Director: Ava DuVernay
Cast: Aunjanue Ellis, Jon Bernthal, Vera Farmiga, Audra McDonald, Niecy Nash-Betts, Nick Offerman, Donna Mills, Connie Nielsen, Finn Wittrock, Blair Underwood
Synopsis: An inspired adaptation of Isabel Wilkerson’s life, digging into the nuance of discrimination in an unspoken system that has shaped America, chronicling how lives today are defined by a hierarchy of human divisions.
Thoughts: A sustained ovation greeted director Ava DuVernay before and after the screening of her new film, Origin, and one can hardly blame an audience for rising to recognize the phenomenal amount of work that went into adapting Pulitzer Prize-winning author Isabel Wilkerson’s beautifully researched novel, Caste: The Origins of Our Discontents. In taking the writer’s work from page to screen, DuVernay had a monumental task: translating a 500-page analysis of the Caste system across history into a narrative film. Incorporating Wilkerson’s life into the movie was a way to give structure to Origin and hand Aunjanue Ellis-Taylor a role that finally gave her the full spotlight she deserved. Though filled with some impressive supporting players (Niecy Nash-Betts and Audra McDonald received major applause during the credits along with Ellis-Taylor), our star commands the screen and leads us through difficult moments necessary to understand the reinforcement of hierarchy between socioeconomic status. Wilkerson’s novel and the overarching theme of DuVernay’s narrative may have allowed for a broader net to be cast cinematically (i.e., this could have been a limited series), but keeping this contained to feature-film length will enable you to walk away with a feeling that you’ve sat through a thesis with a beginning, middle, and an end. The conversation it elicits won’t ever be complete because every person who comes to the table has a unique perspective, but DuVernay has successfully (and powerfully) achieved what she’s set out to do. It’s a tough movie to summarize quickly (I doubt anyone could give you a plot description in less than three run-on sentences), but it’s not easy to forget.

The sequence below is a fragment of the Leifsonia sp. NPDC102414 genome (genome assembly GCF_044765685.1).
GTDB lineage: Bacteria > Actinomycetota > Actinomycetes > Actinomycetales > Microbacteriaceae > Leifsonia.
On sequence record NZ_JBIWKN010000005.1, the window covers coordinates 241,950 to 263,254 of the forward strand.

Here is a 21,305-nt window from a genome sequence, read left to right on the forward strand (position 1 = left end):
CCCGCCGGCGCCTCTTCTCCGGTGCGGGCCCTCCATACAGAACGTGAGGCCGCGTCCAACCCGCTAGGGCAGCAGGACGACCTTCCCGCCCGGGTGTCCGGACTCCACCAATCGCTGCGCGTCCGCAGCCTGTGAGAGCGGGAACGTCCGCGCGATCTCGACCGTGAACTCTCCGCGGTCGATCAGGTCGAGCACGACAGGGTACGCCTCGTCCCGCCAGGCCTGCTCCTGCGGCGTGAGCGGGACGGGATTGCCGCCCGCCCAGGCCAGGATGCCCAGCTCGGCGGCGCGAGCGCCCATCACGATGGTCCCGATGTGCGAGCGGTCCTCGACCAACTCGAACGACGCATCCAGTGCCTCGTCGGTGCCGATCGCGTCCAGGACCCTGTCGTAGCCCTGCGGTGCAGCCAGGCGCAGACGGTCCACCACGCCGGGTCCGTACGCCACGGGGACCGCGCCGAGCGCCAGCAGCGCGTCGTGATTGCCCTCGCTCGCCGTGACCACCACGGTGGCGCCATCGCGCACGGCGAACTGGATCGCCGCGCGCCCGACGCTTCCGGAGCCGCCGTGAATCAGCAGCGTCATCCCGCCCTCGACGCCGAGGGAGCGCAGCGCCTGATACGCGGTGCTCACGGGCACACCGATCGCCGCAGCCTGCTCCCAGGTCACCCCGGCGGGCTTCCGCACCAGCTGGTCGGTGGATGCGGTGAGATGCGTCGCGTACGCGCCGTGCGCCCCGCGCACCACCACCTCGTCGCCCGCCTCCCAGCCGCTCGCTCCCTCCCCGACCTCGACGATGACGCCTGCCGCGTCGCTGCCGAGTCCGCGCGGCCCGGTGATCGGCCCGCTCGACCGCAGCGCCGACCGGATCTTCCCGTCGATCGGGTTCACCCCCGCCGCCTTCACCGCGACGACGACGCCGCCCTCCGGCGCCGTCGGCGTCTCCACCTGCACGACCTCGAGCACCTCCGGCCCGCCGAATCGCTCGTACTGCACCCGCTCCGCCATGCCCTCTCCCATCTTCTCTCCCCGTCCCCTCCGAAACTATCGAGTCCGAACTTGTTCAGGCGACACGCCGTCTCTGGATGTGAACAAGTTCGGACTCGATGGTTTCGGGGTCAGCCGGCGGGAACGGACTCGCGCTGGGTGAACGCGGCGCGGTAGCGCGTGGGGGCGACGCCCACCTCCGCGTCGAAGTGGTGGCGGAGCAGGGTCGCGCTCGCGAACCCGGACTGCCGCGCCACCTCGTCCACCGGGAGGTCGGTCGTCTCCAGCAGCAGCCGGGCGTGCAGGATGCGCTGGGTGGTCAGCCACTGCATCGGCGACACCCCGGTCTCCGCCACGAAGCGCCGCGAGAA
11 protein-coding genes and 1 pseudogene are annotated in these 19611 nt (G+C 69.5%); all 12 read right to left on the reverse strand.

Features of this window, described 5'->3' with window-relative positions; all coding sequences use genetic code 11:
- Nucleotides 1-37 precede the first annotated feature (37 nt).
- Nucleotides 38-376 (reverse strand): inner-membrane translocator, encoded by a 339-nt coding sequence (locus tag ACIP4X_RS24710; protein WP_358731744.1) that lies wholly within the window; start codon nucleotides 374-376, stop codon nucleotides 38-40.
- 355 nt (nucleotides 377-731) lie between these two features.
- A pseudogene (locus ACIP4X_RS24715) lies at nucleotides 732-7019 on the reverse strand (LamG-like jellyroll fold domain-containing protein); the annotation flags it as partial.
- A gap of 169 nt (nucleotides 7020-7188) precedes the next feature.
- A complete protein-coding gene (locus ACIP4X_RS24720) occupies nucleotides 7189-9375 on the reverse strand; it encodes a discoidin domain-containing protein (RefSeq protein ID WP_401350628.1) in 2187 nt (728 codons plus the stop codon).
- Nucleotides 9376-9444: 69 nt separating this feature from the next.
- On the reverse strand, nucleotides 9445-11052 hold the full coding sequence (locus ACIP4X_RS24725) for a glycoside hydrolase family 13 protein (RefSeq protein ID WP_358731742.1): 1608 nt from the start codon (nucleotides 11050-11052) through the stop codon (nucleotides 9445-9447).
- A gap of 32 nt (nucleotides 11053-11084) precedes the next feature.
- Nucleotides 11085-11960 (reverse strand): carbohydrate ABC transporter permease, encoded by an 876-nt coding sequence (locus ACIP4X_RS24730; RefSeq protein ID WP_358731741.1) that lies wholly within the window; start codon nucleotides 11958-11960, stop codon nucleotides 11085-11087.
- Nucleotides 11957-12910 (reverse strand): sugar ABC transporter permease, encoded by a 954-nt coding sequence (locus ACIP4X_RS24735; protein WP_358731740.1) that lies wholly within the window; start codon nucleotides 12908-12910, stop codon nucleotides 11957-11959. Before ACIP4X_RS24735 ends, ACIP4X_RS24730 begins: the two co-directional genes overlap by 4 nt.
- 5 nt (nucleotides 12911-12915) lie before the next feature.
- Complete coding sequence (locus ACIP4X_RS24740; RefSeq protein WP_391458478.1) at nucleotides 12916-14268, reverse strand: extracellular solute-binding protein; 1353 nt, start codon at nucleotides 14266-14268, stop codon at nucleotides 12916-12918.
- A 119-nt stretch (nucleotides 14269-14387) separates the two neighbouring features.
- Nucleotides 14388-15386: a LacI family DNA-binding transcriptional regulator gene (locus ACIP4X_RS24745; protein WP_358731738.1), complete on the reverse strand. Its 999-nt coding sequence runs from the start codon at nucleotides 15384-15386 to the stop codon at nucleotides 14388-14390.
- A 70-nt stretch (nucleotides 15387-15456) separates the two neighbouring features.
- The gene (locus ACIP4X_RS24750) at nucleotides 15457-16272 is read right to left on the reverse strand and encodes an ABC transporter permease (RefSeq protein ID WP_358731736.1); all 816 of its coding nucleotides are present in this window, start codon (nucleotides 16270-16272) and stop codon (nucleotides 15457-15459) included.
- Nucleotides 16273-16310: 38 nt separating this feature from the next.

Director: Chloe Domont
Cast: Phoebe Dynevor, Alden Ehrenreich, Eddie Marsan, Rich Sommer, Sebastian De Souza
Synopsis: An unexpected promotion at a cutthroat hedge fund pushes a young couple’s relationship to the brink, threatening to unravel far more than their recent engagement.
Thoughts: While the era of the sophisticated erotic thriller has passed, I think a film like Fair Play would certainly be a candidate for consideration if a new list for the 2020s were started. In less considered hands, the film could have been your standard corporate ladder-climbing fling, but writer/director Chloe Domont wants the effect of this grappling for power affair to last long after the credits have finished. Was I tempted to give Fair Play a 10/10 for opening with Donna Summer’s “Love to Love You Baby” off the bat? Maybe. It was the perfect way into this sexy thriller set in a sleek modern NYC where men and women supposedly work on a level playing field, but everyone knows the same old rules still apply. The final twenty minutes of Fair Play get unpleasant for various reasons; some work in context with the characters as they progress, and some seem to come out of the ether. Watching the film with a packed audience at TIFF made it clear whose side the public was on. Still, when I watched this again at home, I found that the finale might push those on the fence into the muddy waters of uncertainty. Still, I enjoyed Domont’s insistence on both characters never backing down…even amid certain (personal and professional) ruin.
Full Review Here
The Teachers” Lounge
Director: Ilker Çatak
Cast: Leonie Benesch, Leonard Stettnisch, Eva Löbau, Michael Klammer, Rafael Stachoviak, Sarah Bauerett, Kathrin Wehlisch, Anne-Kathrin Gummich
Synopsis: When one of her students is suspected of theft, teacher Carla Nowak decides to get to the bottom of the matter. Caught between her ideals and the school system, the consequences of her actions threaten to break her.